But here I propose to be rather mysterious. The savage, murderous, evil Maoist “dictatorship of the proletariat” had produced those students, willing to put their lives on the line for what they took to be unambiguously noble ideals. They were courageous young people, grown up entirely under Communism, committed to a cause that was above their own immediate personal interests. As most observers agree, after a quarter century, the young now want a house and a car, and with a better income, a variety of consumer durables still largely beyond their reach.
There are exceptions, to be sure. A small minority have sincerely embraced Christianity, for instance, through the generation since the “events” (i.e. massacres) of 4th June 1989. I am aware, too, of a quite voluntary “back to the land” movement, from young people rejecting the consumerism, and the office and factory regimentation, and the pollution and vileness and spiritual desiccation of those new cities, which seem so gleaming from afar. They have no interest in politics. They stay away from that. They, like the office and factory workers, get as far away from politics as they can.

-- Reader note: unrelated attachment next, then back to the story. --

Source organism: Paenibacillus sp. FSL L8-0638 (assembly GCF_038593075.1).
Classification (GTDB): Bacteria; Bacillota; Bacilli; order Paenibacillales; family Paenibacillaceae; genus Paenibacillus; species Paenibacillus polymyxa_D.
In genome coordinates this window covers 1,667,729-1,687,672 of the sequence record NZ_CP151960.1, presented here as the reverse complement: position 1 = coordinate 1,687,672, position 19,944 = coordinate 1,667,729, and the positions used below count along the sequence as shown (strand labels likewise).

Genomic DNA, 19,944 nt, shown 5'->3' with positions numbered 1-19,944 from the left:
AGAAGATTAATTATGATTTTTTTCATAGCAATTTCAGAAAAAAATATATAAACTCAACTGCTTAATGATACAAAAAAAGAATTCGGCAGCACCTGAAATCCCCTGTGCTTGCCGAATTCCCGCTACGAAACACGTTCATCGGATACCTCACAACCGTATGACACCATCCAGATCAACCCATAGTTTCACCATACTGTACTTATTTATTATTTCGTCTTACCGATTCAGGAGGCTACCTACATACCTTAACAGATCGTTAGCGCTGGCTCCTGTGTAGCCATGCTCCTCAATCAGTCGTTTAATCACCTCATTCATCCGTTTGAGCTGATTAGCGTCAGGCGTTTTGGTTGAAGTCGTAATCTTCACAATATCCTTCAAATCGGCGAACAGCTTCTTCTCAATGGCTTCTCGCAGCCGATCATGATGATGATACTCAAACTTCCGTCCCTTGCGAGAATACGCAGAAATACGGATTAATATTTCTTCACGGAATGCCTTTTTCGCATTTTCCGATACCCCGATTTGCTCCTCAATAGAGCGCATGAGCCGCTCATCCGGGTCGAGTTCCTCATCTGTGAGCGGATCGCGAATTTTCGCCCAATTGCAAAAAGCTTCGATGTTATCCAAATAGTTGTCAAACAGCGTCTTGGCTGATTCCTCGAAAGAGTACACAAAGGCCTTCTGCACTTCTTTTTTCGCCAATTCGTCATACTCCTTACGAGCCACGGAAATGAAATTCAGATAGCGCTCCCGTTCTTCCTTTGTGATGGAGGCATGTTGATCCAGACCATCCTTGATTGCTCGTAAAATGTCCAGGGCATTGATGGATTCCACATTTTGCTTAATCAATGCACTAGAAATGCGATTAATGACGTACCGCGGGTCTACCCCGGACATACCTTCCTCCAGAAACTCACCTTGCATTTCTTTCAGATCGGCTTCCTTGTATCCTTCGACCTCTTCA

Another old Chinese friend, an exiled municipal politician from Hong Kong, ran a book store for a while after he washed up in Toronto. It failed, for lack of customers. His interests went beyond politics to Chinese history and culture, and he was a genuinely thoughtful soul. (I’ve lost track of him since his store on Harbord Street closed.) By increments, he had come to the view that “there are no political solutions, to anything.” Freedom might even be, “freedom from politics.” But politics were in his soul, and he could not help (like me, perhaps) trying to devise a “politics of the apolitical.”
His China — the China of his dreams — was revealed under cross-examination. It was the China of the Chiang-nan (“South of the River,” i.e. the Yangtze) — for eight centuries or more the prosperous heart of the civilization, and her artistic and intellectual centre, speaking the gracious Wu dialect, in such beautiful cities as Soochow and Hangchow. The political centre of the empire was invariably elsewhere, usually far to the north and west. That was a natural advantage. It contributed to the atmosphere of freedom, in the Chiang-nan.
That is my China, too. It has nothing to do with “democracy.” It will never have anything to do with that; nor could it ever be restored by any imaginable kind of political action.
The old Soochow, for which I have shed strange tears of nostalgia, was a flower that grew up of its own, because it was not uprooted. Now it has been uprooted. And should anything like it come again, it will have to grow again, from seed.